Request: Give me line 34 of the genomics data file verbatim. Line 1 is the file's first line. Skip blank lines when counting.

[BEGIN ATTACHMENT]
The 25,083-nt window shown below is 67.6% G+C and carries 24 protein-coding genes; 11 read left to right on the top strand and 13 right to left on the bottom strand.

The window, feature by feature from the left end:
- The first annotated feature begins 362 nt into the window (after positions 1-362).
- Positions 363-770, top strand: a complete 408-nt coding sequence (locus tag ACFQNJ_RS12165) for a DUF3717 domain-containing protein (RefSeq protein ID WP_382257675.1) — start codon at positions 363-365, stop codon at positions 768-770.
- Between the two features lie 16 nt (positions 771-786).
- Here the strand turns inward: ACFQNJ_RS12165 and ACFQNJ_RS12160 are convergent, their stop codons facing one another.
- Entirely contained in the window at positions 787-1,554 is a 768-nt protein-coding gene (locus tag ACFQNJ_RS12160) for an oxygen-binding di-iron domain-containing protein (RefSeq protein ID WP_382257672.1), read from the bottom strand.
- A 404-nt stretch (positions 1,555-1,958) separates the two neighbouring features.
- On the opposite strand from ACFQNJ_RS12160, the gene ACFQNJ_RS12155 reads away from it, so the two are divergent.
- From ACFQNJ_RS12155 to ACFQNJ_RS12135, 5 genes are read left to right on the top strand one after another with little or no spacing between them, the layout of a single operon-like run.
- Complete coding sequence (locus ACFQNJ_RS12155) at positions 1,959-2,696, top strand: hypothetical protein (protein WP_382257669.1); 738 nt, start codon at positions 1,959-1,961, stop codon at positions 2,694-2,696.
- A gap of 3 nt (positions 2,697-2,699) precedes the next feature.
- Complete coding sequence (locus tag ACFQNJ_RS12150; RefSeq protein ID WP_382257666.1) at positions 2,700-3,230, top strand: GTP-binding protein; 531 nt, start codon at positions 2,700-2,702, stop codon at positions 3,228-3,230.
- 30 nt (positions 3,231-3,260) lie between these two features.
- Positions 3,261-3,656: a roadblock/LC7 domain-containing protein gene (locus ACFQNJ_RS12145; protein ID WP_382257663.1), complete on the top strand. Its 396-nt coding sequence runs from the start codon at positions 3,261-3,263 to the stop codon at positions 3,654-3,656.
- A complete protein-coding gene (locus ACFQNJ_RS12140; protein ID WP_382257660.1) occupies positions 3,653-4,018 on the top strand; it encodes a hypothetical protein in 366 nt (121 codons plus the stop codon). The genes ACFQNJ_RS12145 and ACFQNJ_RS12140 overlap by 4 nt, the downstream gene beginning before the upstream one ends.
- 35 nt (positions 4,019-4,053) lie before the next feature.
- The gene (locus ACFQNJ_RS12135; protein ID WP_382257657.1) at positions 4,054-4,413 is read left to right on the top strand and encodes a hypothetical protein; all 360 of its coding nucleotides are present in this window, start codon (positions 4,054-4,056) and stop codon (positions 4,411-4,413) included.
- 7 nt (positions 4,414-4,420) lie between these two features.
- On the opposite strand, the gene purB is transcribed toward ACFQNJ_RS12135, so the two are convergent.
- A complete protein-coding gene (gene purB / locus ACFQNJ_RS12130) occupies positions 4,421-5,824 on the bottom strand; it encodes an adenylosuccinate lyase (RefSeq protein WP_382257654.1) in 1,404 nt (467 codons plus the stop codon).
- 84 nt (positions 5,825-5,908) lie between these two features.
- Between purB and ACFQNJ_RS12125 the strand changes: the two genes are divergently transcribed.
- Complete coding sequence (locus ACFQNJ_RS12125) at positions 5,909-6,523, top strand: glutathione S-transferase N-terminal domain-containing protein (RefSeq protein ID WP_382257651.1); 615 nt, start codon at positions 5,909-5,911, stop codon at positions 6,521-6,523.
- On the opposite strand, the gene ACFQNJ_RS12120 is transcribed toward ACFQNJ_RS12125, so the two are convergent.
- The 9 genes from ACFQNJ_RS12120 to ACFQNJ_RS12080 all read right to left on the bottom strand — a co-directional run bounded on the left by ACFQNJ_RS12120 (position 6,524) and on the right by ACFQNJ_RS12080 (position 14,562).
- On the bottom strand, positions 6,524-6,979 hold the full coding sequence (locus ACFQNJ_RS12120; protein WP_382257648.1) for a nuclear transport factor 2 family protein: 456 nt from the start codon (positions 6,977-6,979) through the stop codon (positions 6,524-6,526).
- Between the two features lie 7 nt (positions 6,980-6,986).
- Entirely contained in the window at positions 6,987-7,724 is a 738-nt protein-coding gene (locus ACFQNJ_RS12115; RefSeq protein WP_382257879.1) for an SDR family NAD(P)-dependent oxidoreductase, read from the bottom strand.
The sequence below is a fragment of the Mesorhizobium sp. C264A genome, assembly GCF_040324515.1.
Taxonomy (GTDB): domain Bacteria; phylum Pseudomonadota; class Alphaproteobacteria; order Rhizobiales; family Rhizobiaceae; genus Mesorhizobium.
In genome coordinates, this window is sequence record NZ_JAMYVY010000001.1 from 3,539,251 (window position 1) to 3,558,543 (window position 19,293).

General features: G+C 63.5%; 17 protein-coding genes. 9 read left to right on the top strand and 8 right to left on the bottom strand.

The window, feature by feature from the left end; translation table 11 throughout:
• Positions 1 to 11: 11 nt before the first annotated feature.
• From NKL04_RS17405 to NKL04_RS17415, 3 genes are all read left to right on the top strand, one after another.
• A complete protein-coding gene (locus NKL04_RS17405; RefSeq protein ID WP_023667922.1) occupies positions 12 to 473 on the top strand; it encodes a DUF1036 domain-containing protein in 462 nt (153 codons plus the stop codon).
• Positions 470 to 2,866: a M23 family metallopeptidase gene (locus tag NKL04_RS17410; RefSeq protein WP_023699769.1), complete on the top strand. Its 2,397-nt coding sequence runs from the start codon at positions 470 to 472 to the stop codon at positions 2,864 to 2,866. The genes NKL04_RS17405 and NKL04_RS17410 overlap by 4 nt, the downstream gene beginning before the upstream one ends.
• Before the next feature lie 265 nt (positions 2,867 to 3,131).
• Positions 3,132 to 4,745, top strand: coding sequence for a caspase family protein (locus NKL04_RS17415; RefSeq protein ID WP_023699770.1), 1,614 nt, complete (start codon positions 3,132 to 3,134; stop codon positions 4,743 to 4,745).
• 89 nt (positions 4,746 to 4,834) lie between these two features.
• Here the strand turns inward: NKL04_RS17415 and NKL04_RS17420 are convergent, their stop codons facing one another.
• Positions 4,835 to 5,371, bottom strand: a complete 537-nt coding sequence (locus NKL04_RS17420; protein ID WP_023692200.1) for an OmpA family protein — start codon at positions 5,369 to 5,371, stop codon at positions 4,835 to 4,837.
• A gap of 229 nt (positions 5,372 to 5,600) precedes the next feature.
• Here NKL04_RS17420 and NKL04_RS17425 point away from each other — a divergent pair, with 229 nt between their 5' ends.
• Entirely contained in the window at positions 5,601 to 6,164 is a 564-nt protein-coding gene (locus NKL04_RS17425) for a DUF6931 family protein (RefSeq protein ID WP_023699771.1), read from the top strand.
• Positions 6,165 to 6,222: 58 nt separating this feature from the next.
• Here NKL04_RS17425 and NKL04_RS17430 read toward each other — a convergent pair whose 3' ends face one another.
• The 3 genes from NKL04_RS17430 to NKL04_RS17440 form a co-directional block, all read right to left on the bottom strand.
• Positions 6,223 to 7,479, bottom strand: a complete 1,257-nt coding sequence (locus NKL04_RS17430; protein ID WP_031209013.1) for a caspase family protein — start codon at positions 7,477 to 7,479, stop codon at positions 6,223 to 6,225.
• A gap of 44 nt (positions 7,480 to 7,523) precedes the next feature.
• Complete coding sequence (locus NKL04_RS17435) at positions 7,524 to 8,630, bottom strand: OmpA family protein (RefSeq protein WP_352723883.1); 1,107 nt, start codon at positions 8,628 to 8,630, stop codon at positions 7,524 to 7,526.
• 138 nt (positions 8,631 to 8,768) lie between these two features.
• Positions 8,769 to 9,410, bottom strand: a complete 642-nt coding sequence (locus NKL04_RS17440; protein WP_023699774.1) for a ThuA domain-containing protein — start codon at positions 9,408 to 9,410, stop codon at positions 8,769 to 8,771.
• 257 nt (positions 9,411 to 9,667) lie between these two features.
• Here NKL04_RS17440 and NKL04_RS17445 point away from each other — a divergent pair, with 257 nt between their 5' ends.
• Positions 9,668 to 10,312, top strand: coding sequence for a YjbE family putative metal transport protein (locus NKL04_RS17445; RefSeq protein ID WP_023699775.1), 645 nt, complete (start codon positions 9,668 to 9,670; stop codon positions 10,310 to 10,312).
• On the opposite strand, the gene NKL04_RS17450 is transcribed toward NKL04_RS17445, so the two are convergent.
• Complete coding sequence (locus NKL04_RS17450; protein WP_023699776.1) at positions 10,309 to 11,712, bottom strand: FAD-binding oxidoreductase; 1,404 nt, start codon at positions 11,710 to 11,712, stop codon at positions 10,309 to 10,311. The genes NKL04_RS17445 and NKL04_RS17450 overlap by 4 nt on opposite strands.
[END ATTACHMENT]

The window, feature by feature from the left end; translation table 11 throughout: